Ruby Lilly sinks 100+ miles off Grays Harbor; owner rescued

The Coast Guard rescued a man in an emergency life raft Saturday offshore of Grays Harbor after his boat sank. 

Just before midnight Friday, the Coast Guard received an emergency notification from the fishing vessel Ruby Lily approximately 132 miles from Grays Harbor. 

Watchstanders launched crews from Coast Guard Air Station Astoria, Coast Guard Air Station Sacramento and the Coast Guard Cutter Alert to respond.

A U.S. Navy aircraft in the area responded to the scene and reported one person aboard a life raft. The man aboard, who was also the owner of the Ruby Lily, reported he was safe in the raft with two weeks of food and water. 

The Coast Guard says that a good Samaritan vessel in the area offered assistance, but the man on the raft reportedly refused. 

When a helicopter from Air Station Astoria arrived on scene they deployed a rescue swimmer, but it was reported that the man also refused to be hoisted into the helicopter and insisted on a surface recovery.

Prior to departing the scene, the Coast Guard helicopter supplied the man with flares and a Coast Guard position locating beacon. 

As crews remained in the area to monitor the situation, they conducted a well-fare check on the man who reportedly requested to be transferred off the life raft.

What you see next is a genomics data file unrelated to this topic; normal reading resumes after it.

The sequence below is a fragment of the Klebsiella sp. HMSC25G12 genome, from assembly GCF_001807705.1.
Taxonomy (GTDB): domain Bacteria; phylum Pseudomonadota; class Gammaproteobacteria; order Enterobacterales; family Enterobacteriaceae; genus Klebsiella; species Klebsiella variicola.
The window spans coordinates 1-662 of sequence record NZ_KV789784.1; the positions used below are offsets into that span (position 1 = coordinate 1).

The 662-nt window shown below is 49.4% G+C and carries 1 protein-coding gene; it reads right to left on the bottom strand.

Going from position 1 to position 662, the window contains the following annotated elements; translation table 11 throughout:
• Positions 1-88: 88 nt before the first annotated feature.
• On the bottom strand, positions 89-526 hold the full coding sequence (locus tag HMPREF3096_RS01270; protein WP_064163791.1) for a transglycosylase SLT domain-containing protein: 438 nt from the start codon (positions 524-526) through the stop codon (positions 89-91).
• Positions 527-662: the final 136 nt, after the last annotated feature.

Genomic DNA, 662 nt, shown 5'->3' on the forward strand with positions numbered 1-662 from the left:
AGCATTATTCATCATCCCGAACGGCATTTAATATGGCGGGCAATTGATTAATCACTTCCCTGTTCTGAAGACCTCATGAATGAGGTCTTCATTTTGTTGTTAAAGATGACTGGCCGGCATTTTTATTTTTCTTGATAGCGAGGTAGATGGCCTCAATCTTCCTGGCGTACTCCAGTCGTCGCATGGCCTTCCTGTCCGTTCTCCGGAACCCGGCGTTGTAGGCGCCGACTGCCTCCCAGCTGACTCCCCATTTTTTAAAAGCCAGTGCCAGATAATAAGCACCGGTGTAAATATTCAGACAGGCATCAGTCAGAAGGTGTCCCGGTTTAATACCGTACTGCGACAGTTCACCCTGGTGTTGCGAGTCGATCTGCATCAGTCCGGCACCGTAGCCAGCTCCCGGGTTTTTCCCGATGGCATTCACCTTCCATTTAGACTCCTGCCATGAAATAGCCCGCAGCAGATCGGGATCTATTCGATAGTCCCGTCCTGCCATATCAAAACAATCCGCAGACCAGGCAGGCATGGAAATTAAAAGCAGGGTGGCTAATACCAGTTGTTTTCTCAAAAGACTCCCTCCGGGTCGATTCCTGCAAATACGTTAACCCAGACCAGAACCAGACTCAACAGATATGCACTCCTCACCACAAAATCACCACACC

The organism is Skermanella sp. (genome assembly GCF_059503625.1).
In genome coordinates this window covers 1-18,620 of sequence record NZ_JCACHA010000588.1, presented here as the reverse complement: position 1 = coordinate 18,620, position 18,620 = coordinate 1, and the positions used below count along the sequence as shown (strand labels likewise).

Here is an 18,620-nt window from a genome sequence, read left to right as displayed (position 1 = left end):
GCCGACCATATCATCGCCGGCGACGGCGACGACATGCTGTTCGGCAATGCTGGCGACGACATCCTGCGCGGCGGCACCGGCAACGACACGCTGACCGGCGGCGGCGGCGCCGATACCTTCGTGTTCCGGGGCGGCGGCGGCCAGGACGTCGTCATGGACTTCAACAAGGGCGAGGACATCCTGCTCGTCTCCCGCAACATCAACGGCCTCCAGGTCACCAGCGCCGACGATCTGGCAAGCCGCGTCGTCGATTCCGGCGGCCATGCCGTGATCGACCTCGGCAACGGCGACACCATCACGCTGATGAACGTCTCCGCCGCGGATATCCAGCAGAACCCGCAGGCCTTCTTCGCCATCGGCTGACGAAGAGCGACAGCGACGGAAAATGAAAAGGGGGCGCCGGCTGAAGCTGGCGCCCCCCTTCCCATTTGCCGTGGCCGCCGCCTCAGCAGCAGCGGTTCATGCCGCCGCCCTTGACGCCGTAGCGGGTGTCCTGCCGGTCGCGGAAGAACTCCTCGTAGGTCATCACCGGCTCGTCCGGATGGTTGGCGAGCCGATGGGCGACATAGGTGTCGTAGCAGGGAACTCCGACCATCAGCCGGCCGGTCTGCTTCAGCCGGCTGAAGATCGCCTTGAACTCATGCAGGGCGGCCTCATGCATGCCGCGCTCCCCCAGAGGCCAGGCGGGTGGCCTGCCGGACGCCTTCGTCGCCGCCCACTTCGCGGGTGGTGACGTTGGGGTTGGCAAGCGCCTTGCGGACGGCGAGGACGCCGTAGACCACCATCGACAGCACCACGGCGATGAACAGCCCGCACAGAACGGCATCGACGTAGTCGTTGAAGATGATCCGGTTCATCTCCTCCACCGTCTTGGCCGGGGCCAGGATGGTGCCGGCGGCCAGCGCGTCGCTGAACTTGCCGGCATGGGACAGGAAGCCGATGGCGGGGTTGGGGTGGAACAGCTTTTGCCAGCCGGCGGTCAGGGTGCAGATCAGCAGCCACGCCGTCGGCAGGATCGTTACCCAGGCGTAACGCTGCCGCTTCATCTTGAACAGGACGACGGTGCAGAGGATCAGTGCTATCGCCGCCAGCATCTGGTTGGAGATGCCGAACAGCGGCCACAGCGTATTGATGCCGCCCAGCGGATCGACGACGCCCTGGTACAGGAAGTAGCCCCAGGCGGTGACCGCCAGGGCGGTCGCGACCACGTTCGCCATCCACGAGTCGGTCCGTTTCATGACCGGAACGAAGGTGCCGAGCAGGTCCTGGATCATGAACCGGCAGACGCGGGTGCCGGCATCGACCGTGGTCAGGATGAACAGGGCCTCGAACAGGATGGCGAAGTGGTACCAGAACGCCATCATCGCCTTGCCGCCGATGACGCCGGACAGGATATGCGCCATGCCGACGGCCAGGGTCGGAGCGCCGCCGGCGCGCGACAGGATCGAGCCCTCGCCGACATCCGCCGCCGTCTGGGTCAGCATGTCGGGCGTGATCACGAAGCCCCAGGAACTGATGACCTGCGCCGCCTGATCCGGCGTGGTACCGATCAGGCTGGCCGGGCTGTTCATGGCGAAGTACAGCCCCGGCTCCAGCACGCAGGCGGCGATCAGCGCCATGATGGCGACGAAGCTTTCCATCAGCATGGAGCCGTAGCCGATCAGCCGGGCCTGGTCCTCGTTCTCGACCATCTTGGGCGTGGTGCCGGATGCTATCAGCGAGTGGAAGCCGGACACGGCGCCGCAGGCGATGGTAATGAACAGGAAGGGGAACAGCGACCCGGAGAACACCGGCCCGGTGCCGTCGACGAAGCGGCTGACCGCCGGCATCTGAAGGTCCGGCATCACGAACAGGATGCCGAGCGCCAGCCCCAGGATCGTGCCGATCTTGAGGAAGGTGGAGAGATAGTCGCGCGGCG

Once transferred off the life raft, a medical assessment was conducted  and the man was reported to be in stable condition. 

The man reported that Ruby Lily had begun taking on water at a fast rate and completely sank. 

At 8:10 a.m., Blue Shark moored in Westport to transfer the recovered man.

“This case was a success because the mariner had a registered beacon, and it was activated, allowing crews to get on scene quick.” said Scott Giard, the Coast Guard 13th District Search and Rescue Program Manager. “In this case, the subject was further offshore, so VHF-FM radio and cell phone coverage is scarce or scant. Reporting distress early gives rescue crews valuable time to get on scene fast, every second counts during any search and rescue case. This mariners EPIRB saved his life. Having a registered beacon can be the difference between locating a person in distress within minutes or days.”